SPERM MATHEMATICAL FORMULA : Scientists solve the mystery of how sperm swim

Sunday, March 26, 2017 

Researchers have developed a mathematical formula based on the rhythmic movement of a sperm’s head and tail, which significantly reduces the complexities of understanding and predicting how sperm make the difficult journey towards fertilising an egg.
Researchers at the Universities of York, Birmingham, Oxford, and Kyoto University, Japan, found that the sperm’s tail creates a characteristic rhythm that pushes the sperm forward, but also pulls the head backwards and sideways in a coordinated fashion.
Successful fertility relies on how a sperm moves through fluid, but capturing details of this movement is a complicated issue.
The team aims to use these new findings to understand how larger groups of sperm behave and interact, a task that would be impossible using modern observational techniques. The work could provide new insights into treating male infertility. Dr Hermes Gadêlha, from the University of York’s Department of Mathematics, said: “In order to observe, at the microscale, how a sperm achieves forward propulsion through fluid, sophisticated, microscopic, high- precision techniques are currently employed.
”Measurements of the beat of the sperm’s tail are fed into a computer model, which then helps to understand the fluid flow patterns that result from this movement.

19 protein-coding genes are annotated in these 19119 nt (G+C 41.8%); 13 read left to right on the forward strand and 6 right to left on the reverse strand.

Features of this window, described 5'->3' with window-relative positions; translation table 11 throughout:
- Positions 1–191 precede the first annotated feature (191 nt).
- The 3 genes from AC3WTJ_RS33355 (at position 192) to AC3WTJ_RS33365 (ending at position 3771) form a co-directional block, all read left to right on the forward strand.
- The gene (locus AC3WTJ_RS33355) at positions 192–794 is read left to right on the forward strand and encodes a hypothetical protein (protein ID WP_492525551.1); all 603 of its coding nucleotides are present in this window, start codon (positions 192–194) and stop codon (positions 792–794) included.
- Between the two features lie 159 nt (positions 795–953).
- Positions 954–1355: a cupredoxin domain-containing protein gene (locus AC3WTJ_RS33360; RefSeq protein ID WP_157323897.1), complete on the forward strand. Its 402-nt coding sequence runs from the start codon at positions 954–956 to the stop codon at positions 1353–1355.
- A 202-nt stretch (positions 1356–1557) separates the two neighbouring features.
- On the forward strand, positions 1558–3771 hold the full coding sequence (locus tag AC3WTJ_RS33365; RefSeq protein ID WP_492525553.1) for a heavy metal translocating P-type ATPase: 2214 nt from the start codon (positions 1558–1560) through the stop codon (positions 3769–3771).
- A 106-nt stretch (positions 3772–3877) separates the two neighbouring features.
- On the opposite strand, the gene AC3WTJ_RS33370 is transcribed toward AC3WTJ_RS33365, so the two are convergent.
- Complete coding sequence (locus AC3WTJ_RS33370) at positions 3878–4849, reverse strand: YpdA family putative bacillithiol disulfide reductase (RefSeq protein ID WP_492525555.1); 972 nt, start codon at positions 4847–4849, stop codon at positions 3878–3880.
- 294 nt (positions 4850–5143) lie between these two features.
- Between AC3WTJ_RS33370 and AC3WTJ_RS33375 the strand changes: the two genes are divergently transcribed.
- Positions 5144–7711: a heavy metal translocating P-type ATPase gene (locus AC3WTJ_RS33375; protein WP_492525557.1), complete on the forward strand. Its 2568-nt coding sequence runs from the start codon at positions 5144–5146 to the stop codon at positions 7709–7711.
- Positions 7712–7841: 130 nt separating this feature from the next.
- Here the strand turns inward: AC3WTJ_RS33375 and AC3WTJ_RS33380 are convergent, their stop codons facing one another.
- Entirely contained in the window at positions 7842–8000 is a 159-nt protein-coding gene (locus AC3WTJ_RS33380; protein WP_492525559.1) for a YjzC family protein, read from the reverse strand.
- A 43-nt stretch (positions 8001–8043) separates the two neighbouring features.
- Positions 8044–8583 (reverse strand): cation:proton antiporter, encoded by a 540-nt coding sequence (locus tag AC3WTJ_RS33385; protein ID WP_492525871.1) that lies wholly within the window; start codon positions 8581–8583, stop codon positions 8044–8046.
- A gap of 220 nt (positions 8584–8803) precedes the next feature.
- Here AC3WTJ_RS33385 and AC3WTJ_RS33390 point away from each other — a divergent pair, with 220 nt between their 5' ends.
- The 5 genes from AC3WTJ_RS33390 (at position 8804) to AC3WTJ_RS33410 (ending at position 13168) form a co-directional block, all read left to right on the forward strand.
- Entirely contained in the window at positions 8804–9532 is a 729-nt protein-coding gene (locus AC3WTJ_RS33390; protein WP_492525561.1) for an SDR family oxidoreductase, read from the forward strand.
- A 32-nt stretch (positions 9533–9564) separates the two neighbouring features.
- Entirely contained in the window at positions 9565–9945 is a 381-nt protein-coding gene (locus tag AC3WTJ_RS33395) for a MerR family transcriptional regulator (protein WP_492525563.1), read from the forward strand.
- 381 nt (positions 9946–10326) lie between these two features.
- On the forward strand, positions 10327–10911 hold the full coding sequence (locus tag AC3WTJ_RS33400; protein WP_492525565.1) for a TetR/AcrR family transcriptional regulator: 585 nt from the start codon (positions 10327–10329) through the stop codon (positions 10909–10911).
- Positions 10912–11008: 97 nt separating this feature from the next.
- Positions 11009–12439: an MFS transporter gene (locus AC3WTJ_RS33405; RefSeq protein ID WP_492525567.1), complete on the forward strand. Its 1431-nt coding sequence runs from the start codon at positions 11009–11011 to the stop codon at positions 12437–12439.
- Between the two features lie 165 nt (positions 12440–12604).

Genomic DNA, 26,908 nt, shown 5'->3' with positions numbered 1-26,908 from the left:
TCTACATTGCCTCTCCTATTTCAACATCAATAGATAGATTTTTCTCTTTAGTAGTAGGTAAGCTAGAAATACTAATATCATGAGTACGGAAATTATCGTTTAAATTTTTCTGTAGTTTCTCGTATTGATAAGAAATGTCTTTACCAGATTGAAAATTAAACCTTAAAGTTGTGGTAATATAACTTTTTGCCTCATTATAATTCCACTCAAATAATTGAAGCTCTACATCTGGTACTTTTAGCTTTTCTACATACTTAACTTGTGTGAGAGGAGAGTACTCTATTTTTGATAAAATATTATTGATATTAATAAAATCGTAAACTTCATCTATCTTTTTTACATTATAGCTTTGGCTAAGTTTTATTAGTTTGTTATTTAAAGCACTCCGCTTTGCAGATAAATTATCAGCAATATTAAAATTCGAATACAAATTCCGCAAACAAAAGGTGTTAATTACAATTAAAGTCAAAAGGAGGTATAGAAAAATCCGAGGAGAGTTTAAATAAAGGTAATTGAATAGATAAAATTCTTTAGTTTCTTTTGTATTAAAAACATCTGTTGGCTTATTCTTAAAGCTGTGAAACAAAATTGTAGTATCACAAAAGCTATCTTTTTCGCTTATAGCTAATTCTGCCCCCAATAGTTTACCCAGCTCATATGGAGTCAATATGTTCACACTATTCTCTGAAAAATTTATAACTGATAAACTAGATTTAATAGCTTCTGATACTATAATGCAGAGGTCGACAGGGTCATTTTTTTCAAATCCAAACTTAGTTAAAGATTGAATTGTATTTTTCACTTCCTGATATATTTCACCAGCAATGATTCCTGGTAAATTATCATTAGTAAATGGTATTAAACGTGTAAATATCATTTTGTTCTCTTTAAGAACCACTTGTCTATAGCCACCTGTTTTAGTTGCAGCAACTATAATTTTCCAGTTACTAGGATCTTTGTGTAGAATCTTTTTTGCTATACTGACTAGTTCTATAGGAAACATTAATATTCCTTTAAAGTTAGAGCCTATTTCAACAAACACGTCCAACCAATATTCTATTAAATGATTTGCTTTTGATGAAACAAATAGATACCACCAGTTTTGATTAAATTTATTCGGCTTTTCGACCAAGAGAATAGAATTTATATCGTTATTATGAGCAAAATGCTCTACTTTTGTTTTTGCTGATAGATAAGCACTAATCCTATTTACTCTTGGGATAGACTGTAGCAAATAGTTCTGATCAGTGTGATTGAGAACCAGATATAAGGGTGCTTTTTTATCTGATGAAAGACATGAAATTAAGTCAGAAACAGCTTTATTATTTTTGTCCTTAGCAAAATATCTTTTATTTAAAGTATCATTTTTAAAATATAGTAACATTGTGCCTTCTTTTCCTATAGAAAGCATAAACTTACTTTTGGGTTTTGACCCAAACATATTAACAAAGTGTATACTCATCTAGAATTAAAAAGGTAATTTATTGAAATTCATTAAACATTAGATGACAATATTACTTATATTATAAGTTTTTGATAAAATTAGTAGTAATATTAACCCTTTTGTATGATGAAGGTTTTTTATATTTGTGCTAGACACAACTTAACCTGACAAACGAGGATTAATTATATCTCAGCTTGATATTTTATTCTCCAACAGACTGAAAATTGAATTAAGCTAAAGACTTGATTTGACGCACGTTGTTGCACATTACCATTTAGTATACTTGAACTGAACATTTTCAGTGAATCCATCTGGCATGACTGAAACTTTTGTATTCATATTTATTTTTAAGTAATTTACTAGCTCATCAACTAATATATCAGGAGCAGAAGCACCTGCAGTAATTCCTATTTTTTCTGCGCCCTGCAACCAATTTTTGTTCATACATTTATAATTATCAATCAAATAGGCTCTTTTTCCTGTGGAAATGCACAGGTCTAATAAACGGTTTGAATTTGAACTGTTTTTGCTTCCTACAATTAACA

“Numerical simulations are used to identify the flow around the sperm, but as the structures of the fluid are so complex, the data is particularly challenging to understand and use. Around 55 million spermatozoa are found in a given sample, so it is understandably very difficult to model how they move simultaneously.
”We wanted to create a mathematical formula that would simplify how we address this problem and make it easier to predict how large numbers of sperm swim. This would help us understand why some sperm succeed and others fail.”
By analysing the head and tail movements of the sperm, researchers have now shown that the sperm moves the fluid in a coordinated, rhythmic way, which can be captured to form a relatively simple mathematical formula. This means complex and expensive computer simulations are no longer needed to understand how the fluid moves as the sperm swim.
The research demonstrated that the sperm has to make multiple contradictory movements, such as moving backwards, in order to propel it forward towards the egg. more

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